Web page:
I would say the main reason the kids stay true to the faith is as a result of the perspective they are taught is not a self-centered one. They certainly have a good world view in their missionary efforts and hard work ethic. But the most amazing thing is not their “world view” way of thinking, but their “eternal view” way of thinking. Right or wrong, they are looking at this life as if they are just passing through and are focused on the eternal. I would think that would keep anyone in the faith.

Final thoughts from the Barna Research Group:

They [Mormons] shape their plans for the immediate future around strong cultural pressures toward mission trips and marriage. In our research, we find clear evidence that many parents and churches have expectations of young people that are much too low or much too driven by cultural ideas of success.

Often we misread youth involvement in church as growth in faith. However, teen attraction to the newest flash-bang-wow at church may be a misleading indicator of success.

Teenagers’ excitement about church, their willingness to attend, and the friends and social connections they make at church are not the same thing as spiritual growth. We must not equate youth attendance at programs with discipleship.

(Kinnaman, David (2011-04-01). You Lost Me (Kindle Locations 2061-2076). Baker Book Group. Kindle Edition.)

Parents Challenge:

Hey, Christian parent, when was the last time you got up at dawn to teach your kids how important your faith is and what your doctrinal beliefs are? Or are you still depending on that “osmosis” thing to kick into effect—they’ll “get it” because they live in my house and I take them to church on Sundays? How’s it working for you?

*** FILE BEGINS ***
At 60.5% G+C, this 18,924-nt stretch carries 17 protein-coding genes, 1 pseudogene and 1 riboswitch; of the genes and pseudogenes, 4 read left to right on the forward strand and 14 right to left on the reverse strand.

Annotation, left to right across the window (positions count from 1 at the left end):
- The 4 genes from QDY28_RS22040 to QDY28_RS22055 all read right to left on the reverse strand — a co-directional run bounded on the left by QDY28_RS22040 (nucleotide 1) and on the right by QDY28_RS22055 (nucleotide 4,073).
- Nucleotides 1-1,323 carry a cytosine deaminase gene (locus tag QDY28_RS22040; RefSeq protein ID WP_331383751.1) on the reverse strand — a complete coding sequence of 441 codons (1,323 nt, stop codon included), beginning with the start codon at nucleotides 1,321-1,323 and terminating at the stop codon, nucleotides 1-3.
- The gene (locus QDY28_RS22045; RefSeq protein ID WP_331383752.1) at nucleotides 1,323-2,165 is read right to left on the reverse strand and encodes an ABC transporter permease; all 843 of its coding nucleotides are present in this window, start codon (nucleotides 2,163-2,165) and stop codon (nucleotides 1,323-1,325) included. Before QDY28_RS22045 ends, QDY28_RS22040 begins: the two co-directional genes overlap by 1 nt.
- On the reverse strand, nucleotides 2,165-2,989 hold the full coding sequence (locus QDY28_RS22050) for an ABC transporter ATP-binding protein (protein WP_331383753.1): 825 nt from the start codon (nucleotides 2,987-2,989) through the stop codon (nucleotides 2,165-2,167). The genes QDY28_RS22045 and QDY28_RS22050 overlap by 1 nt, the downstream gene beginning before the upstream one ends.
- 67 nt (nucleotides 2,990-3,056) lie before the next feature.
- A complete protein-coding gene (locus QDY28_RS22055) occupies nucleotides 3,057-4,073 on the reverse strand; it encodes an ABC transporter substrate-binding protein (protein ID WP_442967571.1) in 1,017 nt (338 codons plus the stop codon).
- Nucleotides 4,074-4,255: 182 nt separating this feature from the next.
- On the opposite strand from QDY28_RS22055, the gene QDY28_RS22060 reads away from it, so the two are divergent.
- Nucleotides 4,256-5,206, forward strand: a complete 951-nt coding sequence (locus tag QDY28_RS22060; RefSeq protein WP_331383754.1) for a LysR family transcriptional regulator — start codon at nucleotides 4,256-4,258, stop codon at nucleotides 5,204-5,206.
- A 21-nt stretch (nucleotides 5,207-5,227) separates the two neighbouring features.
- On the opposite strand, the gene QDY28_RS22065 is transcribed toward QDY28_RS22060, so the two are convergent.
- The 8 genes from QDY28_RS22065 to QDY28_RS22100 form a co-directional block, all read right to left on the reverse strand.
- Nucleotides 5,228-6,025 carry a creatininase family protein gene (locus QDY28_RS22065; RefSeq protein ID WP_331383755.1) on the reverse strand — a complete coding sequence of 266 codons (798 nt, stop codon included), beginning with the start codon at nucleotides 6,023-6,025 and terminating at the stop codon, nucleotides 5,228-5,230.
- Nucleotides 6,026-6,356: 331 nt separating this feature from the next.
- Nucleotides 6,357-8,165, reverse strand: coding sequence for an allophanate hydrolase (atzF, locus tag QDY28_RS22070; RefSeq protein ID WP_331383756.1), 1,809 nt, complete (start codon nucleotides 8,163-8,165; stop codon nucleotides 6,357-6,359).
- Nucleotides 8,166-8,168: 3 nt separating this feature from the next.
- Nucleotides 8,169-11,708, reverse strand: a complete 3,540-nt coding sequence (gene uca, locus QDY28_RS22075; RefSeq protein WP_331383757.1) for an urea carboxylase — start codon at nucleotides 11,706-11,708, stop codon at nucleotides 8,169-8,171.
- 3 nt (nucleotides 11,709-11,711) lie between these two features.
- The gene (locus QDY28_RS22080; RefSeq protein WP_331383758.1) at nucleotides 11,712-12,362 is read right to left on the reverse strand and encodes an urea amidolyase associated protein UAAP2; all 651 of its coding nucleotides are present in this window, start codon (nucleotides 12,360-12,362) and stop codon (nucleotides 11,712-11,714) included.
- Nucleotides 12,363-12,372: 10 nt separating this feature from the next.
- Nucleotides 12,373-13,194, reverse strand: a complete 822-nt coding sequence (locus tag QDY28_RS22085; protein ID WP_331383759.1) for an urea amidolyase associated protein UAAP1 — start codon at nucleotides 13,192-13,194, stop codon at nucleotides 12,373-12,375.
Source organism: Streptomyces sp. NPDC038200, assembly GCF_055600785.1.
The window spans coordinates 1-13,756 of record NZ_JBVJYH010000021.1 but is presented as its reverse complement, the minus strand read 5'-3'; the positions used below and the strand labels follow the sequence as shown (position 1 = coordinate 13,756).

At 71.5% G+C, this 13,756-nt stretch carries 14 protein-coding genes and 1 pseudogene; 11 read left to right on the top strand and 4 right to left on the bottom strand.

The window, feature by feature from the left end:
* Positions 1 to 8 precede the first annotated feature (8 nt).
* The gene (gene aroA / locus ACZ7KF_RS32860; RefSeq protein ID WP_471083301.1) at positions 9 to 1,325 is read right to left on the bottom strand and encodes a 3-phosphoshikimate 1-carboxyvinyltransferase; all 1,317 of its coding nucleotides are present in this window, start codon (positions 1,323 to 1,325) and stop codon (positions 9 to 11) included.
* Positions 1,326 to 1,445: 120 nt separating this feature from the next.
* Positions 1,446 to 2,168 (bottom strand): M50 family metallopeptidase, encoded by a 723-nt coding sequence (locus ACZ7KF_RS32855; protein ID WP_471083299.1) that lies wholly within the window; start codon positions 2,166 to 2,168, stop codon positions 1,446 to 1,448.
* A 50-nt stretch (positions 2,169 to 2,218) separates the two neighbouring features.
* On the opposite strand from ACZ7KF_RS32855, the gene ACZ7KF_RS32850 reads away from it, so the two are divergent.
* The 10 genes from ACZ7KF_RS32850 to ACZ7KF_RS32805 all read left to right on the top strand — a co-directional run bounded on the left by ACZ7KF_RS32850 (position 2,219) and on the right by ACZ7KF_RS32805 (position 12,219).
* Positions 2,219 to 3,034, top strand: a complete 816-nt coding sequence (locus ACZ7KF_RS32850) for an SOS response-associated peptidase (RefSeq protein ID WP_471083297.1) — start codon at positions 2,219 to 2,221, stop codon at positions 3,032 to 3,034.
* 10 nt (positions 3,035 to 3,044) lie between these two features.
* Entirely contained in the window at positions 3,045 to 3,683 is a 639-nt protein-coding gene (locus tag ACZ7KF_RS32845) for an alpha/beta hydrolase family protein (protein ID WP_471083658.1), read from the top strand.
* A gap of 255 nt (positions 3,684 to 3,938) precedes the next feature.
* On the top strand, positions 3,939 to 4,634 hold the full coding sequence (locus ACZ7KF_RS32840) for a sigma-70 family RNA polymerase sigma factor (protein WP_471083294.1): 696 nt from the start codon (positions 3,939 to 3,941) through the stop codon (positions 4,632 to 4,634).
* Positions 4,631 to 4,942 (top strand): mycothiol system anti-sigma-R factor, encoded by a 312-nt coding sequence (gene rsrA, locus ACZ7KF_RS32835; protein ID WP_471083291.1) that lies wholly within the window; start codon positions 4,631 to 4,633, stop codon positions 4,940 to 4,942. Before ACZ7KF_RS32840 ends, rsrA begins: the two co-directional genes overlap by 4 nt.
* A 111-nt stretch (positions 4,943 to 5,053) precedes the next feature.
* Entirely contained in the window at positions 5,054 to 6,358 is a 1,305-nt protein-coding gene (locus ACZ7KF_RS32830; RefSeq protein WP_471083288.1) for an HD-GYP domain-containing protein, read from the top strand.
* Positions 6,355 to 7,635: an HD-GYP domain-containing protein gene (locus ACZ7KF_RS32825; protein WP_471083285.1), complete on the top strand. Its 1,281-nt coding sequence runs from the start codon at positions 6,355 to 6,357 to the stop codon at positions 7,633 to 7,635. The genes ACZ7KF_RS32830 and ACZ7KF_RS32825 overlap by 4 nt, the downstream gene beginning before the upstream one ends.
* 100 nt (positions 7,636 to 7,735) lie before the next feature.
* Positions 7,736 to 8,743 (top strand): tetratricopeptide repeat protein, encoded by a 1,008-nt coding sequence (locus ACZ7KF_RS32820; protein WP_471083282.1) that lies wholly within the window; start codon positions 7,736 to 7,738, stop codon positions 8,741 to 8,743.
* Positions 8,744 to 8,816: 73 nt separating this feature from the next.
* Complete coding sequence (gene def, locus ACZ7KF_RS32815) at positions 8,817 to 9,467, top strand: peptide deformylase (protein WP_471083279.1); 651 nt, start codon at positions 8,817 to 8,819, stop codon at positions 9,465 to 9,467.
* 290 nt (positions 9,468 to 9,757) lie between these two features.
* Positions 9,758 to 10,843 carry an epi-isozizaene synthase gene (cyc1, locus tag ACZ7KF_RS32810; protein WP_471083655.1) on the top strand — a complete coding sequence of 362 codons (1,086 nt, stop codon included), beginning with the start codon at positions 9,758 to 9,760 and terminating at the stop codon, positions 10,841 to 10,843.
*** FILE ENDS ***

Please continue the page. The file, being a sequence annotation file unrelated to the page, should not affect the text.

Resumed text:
I, personally, am very challenged by this information.

 

****************ANOTHER PERSPECTIVE******************* 

 

I knew this would be a controversial topic. After I [Becky] published this article, I received an email from a Christian pastor who lives in Utah. He was greatly annoyed with me for what I wrote because his perspective is much different because of living in a Mormon state. Below is his email because I think it’s worth seeing. But outside of his comments on the suicide rates among Mormon young people, (which I knew nothing about when writing this article, and none of the sources I quoted mentioned it) I have no way of  substantiating his comments about their tactics and techniques through verifiable surveys and research.

What I wrote above comes from such research by the Princeton professor and published via the Oxford Press with footnotes of documentation. I would also note that my friend who used to be Mormon did not mention any of the things he does, but I will now ask her. If she saw it in the one family she lived with for years, I would think it would have come up in her reminiscing. Having said that, please do not think I am trying to defend or brag on the Mormons, as it gives me no pleasure to brag on a religious culture that is at odds with my own faith. But I am constantly looking for information that can help the Christian community do better at raising their children to be dedicated followers of Christ. Sadly, the scripture bears truth when it says, “For the sons of this world are more shrewd in dealing with their own generation than the sons of light.” Luke 16:8.